Properly implemented school lockdowns have been successfully used to protect students and staff for more than 100 years. From a teacher preventing an armed aggressor from entering a Danbury, Connecticut in 1900 to more recent events, school lockdowns have successfully protected people from danger for many years. Our clients often relate successful application of school lockdowns such as a case where an apparently dangerously mentally ill man opened fire in a high school parking lot in Henderson North Carolina in the mid-1970’s. This instance occurred just two weeks after the school conducted a lockdown drill. The man was killed in a gunfight with responding law enforcement officers but was unable to gain access to the school.
While properly implemented school lockdowns have been preventing tragedy for more than a century, many school staff are still not being properly trained and practiced. In addition, school lockdown protocols are often poorly developed. For more information on lockdown concepts that can be unreliable, we have developed a free web seminar. This blog will focus on a few simple steps that can dramatically improve the reliability of school lockdowns:
Regular staff and substitutes must be issued a key to be able to implement a lockdown.
Teaching with the classroom door locked is a practice we have been recommending to our clients for more than a decade. This concept dates back at least to the early 1990’s and not only enhances security but can reduce lost time on task because teachers become less prone to give out hall passes.
Requiring staff to keep their room keys on their person can dramatically reduce the time it takes for staff to implement a lockdown. While it can be helpful to have classroom doors that can be locked from the inside, long delays from staff trying to find their keys can dramatically reduce the benefits of such improvements.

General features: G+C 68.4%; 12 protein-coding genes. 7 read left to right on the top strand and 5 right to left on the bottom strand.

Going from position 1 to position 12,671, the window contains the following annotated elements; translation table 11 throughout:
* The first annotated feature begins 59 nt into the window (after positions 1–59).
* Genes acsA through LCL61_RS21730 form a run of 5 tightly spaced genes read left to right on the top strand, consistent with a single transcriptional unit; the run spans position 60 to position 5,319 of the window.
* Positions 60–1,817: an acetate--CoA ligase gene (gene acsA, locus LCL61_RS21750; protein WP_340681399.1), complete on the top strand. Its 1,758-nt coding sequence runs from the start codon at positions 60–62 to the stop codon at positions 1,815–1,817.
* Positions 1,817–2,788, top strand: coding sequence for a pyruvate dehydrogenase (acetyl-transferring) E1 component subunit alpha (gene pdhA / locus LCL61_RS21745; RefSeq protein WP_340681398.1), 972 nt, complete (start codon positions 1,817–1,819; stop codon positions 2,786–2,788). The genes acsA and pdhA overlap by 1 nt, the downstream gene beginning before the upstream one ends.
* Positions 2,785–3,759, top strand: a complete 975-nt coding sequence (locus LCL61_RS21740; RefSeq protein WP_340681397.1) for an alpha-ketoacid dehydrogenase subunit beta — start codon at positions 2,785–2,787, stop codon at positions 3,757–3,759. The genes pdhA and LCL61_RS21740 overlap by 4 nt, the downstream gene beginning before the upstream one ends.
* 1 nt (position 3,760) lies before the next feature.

Staff should be practiced in making the decision to lockdown their own work area and advising the office to secure the rest of the school independently. Drills requiring individual staff to make these types of decision can dramatically improve decision-making and reduce fear.
Training and drills should emphasize the need for appropriate types of lockdowns (preventive or “soft” lockdowns) when signs of danger are detected. Focusing only on scenarios where shots have been fired or where someone is brandishing a gun can easily result in missed opportunities to implement a lockdown before an aggressor produces a weapon. Our experience has been that the vast majority of situations where lockdown is appropriate at a school do not start out with shots being fired or someone brandishing a gun.
We have now run more than 5,000 one-on-one controlled crisis simulations and have found these to be highly important aspects for more reliable school lockdowns. Though not intended to be an all-inclusive list, addressing these key points can significantly improve reliability of school lockdowns.
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